The University of Pittsburgh
School of Arts & Sciences Snapshot

June 2011, Issue 9


Suzanne Townsend Martinez: Finding Balance Where Art and Science Meet

When Suzanne Martinez (A&S ’01), gives advice to current students in the Department of Studio Arts at the University of Pittsburgh, she gets straight to the point.

Don’t settle for what comes easily to you. Get out of your comfort zone.

Lest you think she’s spouting empty rhetoric, consider what Martinez learned firsthand during her time at Pitt. She entered the University with her future clearly outlined. She had chosen Pitt for both its location (far enough from home but not too far; in-state to help keep tuition bills in check) and its excellent pre-med program. Like her father, she planned to become a doctor. But, ironically enough, it was her physician father who convinced her to take the path less traveled.
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In Focus

Christina Das: Making a Difference, One Experience at a Time

Pitt’s First Experiences in Research program makes some basic assumptions about its student applicants. It assumes it will draw from a pool of highly motivated freshmen who want to do meaningful work, from day one.


It assumes that, by letting said freshmen get their feet wet doing research, it will help ensure a fruitful academic career.


And, lastly, as the name indicates, it assumes that this will be the first research experience a freshman will have.

Or not.
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Close Up

Bita Moghaddam: Uncovering New Insights into Mental Illness

To observers and casual acquaintances, Melissa* seemed to be a well-contented and sweet girl, if perhaps a little naïve. But, as she entered her teen years, family and close friends noticed that she felt things very deeply, perhaps too intensely. Typical boyfriend fights and breakups prompted days of sobbing; stressful school situations seemed more fraught than normal. Then, a string of tragedies hit, over the period of a few years. First, a romantic interest was killed in a tragic accident. Next, a classmate died in a head-on car crash. A close friend got involved with an internet sexual predator.
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Wide Angle

Inaugural Fellows Become Invaluable Colleagues

In January 2011, after an intensive three-month recruitment and screening process, the School of Arts and Sciences welcomed its inaugural cohort of postdoctoral fellows. These 11 outstanding scholars, selected from a highly competitive pool of more than 900 candidates, represent a diverse range of disciplines and research specializations, from African Art in Renaissance Europe, to American religious communities, to the linkages between public opinion and elite behavior.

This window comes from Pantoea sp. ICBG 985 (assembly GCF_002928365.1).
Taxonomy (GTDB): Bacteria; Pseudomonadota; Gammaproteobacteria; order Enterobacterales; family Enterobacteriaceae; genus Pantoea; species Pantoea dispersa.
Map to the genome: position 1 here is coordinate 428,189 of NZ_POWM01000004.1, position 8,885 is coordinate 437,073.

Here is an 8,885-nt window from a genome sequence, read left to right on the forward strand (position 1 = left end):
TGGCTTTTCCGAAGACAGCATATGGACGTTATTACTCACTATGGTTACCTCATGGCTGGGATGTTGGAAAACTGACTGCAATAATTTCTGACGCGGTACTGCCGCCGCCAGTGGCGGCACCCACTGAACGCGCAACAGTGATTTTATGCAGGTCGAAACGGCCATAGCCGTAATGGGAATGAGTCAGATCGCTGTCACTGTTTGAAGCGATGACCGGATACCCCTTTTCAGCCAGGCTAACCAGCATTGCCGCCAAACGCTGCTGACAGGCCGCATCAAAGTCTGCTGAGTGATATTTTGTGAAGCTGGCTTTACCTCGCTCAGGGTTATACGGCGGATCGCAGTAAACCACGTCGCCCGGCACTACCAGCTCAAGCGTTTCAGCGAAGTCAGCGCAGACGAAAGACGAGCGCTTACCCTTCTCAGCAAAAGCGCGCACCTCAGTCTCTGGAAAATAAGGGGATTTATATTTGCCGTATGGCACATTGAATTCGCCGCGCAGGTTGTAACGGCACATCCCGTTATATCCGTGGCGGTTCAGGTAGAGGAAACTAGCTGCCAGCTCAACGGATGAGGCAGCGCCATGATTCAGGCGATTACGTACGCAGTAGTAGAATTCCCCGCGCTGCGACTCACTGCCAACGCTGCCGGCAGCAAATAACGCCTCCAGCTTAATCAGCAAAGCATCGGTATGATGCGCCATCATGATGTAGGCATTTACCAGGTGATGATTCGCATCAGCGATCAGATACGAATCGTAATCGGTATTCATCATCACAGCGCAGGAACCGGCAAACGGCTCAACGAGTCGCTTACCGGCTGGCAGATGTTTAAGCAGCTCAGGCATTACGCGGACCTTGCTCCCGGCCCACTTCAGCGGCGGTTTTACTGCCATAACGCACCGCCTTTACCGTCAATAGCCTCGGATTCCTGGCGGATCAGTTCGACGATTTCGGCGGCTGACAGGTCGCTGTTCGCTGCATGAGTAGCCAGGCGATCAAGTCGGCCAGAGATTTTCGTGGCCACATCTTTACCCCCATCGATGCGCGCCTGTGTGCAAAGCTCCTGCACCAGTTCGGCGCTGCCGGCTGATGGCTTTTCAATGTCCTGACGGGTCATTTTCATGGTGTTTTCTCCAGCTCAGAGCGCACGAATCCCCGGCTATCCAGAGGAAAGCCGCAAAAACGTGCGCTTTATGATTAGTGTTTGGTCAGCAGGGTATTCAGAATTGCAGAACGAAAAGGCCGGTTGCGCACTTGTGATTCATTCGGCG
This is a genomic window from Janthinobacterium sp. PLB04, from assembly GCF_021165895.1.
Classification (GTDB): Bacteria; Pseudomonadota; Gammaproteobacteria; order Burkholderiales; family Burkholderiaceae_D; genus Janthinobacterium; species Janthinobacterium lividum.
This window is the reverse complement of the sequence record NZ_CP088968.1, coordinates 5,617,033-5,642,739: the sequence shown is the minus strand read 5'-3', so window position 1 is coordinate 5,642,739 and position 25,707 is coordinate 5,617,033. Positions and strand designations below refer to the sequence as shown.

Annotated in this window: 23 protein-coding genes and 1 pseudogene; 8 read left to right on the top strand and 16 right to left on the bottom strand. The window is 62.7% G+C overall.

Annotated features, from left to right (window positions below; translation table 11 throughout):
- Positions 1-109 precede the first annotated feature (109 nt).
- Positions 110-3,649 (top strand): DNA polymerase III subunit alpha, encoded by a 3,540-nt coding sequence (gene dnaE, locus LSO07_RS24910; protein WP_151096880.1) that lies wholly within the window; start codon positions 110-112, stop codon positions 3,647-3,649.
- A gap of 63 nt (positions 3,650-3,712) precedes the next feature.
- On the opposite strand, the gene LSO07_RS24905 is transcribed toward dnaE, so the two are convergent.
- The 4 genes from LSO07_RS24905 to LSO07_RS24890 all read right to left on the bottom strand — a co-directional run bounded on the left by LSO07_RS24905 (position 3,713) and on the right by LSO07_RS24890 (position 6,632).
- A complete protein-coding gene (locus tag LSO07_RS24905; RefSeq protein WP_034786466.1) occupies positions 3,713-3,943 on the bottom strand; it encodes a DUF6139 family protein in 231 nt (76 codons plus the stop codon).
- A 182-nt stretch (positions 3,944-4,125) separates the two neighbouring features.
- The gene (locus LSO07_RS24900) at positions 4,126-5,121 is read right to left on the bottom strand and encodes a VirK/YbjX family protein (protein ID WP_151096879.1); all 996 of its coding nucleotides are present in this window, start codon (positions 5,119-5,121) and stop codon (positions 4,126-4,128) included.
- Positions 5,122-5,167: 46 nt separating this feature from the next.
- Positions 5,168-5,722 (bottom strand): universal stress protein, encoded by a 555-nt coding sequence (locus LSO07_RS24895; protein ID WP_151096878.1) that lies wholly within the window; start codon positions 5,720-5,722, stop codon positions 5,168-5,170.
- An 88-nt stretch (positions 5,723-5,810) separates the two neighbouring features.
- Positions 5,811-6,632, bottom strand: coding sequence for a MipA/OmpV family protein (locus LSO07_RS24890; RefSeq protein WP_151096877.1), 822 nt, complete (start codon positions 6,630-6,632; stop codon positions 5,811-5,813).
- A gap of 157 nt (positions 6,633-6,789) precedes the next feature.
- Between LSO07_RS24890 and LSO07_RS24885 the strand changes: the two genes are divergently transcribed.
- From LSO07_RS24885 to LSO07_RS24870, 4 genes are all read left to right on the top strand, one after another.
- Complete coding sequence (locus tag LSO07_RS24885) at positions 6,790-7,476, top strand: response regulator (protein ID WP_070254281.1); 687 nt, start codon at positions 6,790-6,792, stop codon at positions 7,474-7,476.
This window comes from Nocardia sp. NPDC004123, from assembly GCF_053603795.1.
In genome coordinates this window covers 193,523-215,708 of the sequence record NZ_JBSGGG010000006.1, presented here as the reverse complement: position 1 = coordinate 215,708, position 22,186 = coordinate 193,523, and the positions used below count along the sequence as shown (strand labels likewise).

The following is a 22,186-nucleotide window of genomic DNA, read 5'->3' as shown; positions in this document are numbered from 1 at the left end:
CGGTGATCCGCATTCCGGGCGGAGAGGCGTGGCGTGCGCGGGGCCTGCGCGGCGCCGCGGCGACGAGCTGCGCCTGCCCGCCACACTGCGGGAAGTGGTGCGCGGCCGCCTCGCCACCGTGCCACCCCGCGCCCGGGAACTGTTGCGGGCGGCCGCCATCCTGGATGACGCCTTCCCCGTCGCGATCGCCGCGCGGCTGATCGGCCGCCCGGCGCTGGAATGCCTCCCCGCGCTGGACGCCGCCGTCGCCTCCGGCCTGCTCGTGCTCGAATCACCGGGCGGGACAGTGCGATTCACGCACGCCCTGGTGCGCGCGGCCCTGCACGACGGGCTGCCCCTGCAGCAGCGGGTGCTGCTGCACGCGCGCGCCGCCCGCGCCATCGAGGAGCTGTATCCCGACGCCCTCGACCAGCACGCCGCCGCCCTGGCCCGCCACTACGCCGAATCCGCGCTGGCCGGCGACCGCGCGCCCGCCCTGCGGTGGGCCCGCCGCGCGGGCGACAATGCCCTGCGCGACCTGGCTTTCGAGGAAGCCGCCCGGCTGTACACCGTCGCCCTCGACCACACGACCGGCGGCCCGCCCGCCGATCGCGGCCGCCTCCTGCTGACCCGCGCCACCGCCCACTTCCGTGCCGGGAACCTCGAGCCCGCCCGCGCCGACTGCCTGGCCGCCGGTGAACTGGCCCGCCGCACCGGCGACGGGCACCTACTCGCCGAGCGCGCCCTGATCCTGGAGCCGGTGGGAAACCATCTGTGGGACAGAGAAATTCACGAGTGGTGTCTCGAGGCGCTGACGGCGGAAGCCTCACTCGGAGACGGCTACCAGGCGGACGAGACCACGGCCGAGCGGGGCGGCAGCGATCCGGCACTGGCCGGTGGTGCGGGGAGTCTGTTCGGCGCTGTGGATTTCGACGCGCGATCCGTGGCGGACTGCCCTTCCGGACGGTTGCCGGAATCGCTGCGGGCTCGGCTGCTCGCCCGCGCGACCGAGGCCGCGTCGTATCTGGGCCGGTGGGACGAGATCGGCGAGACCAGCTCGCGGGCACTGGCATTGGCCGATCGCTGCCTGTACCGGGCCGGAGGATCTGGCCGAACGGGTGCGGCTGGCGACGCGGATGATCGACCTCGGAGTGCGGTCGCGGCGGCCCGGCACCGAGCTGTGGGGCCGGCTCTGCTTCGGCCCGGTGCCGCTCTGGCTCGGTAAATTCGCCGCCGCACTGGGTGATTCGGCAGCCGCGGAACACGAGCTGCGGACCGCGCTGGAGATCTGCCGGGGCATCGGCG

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John McDowell, Distinguished University Professor of Philosophy in the School of Arts and Sciences, has received a 2010 Distinguished Achievement Award from the Andrew W. Mellon Foundation. McDowell, whose major research interests are Greek philosophy, philosophy of language, philosophy of mind, metaphysics and epistemology, and ethics, is a fellow of the British Academy and a fellow of the American Academy of Arts and Sciences. Established in 2001, the Mellon achievement award, which comes with a $1.5 million grant, recognizes humanities professors who have had a lasting influence on their students and colleagues and supports ongoing work that promises to make a significant contribution to the recipient’s field and to overall humanistic inquiry.

A 2,300-year climate record recovered by University of Pittsburgh researchers from an Andes Mountains lake reveals that, as temperatures in the Northern Hemisphere rise, the planet’s densely populated tropical regions will most likely experience severe water shortages as the crucial summer monsoons become drier. The Pitt team, led by faculty and alumni from the Department of Geology and Planetary Science, found that equatorial regions of South America already are receiving less rainfall than at any point in the past millennium. The researchers report in the Proceedings of the National Academy of Sciences (PNAS) that a nearly 6-foot-long sediment core from Laguna Pumacocha in Peru contains the most detailed geochemical record of tropical climate fluctuations yet uncovered.

The World History Center at the University of Pittsburgh will host the sixth biennial conference of the Association for the Study of the Worldwide African Diaspora (ASWAD) November 3-6, 2011. The conference theme is “African Liberation and Black Power: The Challenges of Diasporic Encounters Across Time, Space, and Imagination.” Patrick Manning, Andrew W. Mellon Professor of World History and director of Pitt’s World History Center, serves on the ASWAD executive board of directors.

Be a part of the fun this fall when the University of Pittsburgh celebrates Homecoming 2011. Visit the Pitt Alumni Association Web site regularly for a full schedule of activities and events.

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